A reoperative procedure within 30 days was performed on two patients after MV repair with a diagnosis of systolic anterior motion (SAM) of the mitral valve and chordae tendineae rupture. Both underwent a valve replacement on the 1st and 6th postoperative day respectively. No reoperation was performed in the replacement group (p = 0.5). We observed no major adverse cerebrovascular events and a single case of mesenteric ischemia in both groups.

Operative mortality was defined as death within 30 days after surgery or during the same hospitalisation [14, 15]. In our study, we observed no significant difference in 30-day mortality rates between the comparing groups. Two patients in the MV repair group and 5 patients in the MV replacement group (3.1% vs. 7.8%, p = 0.44) passed away in the early hospital stay. Both patients in the repair group died due to postoperative cardiogenic shock and in the replacement group, one patient died with septic shock, one patient with mesenteric ischemia and the other patients demised with cardiogenic shock.

Long-term follow-up

During the follow up period, we collected echocardiographic findings, performed on our study population by cardiologists upto 9 years for the complete follow-up period. We have achieved a complete follow up for the entire investigated patient cohort. They demonstrated 4 patients in the MVRe group and no patient in the MVRp group had severe MV regurgitation (2 patients with sole regurgitation and 2 patients with annular ring dislocation) 3 years after surgery (p = 0.09). A mitral valve replacement was performed on one patient and the other 3 patients underwent mitral valve re-repair; one patient is currently listed for heart transplant due to preoperatively known cardiomyopathy.

We observed altogether eight patients who required redo surgery within the follow-up period, 2 patients in MVRp and 6 in MVRe group (3.8% vs. 10.2% respectively, p = 0.28) (Table 4). A mitral valve replacement was performed in five cases. Only one patient developed endocarditis after 6 months of MV replacement. This was treated operatively with a re-replacement.

Table 4 Redo surgery

Primary end-point showed overall survival of the total population after 5 years was 85.1%. Survival in the repair group was 90.06% after 5 years and 79.54% in the replacement group (p = 0.04) (Fig. 2).

Fig. 2
figure 2

Kaplan–Meier

Predictors of short- and long-term mortality

As determined by the multivariate logistic regression model, patients with higher EuroSCORE II (1.24: OR 95% CI 1.05–1.5, p = 0.03), non-elective surgery (10.76: OR 95% CI 1.25–230.66, p = 0.05) or coronary artery disease (11.94: OR 95% CI 1.49–285.92, p = 0.04) were at high risk for 30 day-mortality (Fig. 3).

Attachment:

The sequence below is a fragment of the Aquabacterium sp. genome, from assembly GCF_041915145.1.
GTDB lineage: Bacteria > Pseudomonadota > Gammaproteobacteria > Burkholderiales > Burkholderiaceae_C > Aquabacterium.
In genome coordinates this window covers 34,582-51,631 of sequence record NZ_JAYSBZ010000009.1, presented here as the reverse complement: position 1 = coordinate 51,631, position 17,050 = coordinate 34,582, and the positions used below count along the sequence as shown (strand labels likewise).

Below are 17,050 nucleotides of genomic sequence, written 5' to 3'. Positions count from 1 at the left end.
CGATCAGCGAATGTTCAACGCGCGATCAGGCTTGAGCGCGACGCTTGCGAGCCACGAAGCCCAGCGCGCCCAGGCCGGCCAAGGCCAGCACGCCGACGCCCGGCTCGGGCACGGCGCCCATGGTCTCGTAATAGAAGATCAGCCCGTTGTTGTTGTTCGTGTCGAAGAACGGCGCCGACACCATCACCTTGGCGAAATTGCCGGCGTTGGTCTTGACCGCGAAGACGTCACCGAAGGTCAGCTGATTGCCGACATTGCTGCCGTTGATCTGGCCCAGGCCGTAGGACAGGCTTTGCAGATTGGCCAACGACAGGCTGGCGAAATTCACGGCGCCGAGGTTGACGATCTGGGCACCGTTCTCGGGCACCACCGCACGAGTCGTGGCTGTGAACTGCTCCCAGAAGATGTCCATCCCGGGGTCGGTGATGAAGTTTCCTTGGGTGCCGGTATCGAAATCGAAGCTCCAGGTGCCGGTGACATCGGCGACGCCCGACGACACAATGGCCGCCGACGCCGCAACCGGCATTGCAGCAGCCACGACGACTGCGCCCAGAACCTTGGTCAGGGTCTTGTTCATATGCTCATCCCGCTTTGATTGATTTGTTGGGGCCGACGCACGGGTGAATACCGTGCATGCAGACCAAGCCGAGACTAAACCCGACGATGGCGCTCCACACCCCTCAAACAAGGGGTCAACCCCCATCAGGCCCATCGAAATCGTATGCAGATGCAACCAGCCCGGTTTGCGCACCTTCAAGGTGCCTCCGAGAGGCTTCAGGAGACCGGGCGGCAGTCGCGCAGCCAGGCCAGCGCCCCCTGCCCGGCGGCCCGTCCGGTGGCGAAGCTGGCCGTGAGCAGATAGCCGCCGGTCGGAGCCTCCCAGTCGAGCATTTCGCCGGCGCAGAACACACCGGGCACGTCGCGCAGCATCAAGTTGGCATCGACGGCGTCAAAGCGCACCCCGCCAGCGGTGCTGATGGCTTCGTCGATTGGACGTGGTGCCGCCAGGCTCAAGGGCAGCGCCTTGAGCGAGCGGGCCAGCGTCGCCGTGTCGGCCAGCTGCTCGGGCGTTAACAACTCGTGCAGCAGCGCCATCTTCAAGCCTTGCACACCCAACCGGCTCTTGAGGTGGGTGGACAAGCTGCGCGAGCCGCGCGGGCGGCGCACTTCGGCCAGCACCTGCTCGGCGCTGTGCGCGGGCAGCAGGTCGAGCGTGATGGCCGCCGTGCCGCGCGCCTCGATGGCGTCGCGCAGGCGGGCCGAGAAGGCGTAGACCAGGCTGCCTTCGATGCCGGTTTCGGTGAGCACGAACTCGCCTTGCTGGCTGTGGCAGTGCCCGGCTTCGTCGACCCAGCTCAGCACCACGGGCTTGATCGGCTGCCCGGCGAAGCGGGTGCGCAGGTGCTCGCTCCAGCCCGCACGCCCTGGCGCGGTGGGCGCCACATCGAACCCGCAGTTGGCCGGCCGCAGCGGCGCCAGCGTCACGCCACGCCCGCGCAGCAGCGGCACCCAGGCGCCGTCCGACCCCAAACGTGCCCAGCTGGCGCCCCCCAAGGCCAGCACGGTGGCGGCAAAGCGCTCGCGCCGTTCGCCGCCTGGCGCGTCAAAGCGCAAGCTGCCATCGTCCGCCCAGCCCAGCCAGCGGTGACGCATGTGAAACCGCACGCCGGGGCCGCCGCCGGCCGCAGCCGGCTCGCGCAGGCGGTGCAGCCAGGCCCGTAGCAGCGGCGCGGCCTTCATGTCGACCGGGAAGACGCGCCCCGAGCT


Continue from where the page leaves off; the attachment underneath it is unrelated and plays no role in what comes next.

Fig. 3
figure 3

Multivariate logistic regression analysis for 30 day-mortality

According to the multivariate cox regression model we observed higher EuroSCORE II (1.14: HR 95% CI 1.06–1.23, p < 0.001), non-elective surgery (2.92: HR 95% CI 1.11–7.68, p = 0.03) or Smoking (3.02: HR 95% CI 1.25–7.30, p = 0.01) to be associated with a high risk of 5-year mortality (Figs. 4, 5).

Fig. 4
figure 4

Multivariate Cox regression analysis for 5 year-mortality

Fig. 5
figure 5

Univariate Cox regression analysis for 5 year-mortality

Discussion

The optimal surgical treatment for MVR remains under debate. The latest reports and study presentations demonstrate mitral valve repair is considered to be superior to replacement [7, 16]. The excellent outcomes of surgical repair with a recommendation of risk stratification and earlier intervention when the probability of durable repair is high show low operative mortality and morbidity rates [2, 4, 7]. In view of these findings, the rate of MV repair in Germany increased from 37.6 to 62.8% between 2000 and 2015 [17]. These findings however remain debatable considering reports showing a benefit for preventing recurrence of mitral valve regurgitation and rehospitalisation with mitral valve replacement. We decided to analyse our institutional results comparing mitral valve repair and mitral valve replacement using propensity-matched analysis to homogenize the treatment groups and to perform a detailed statistical comparative analysis.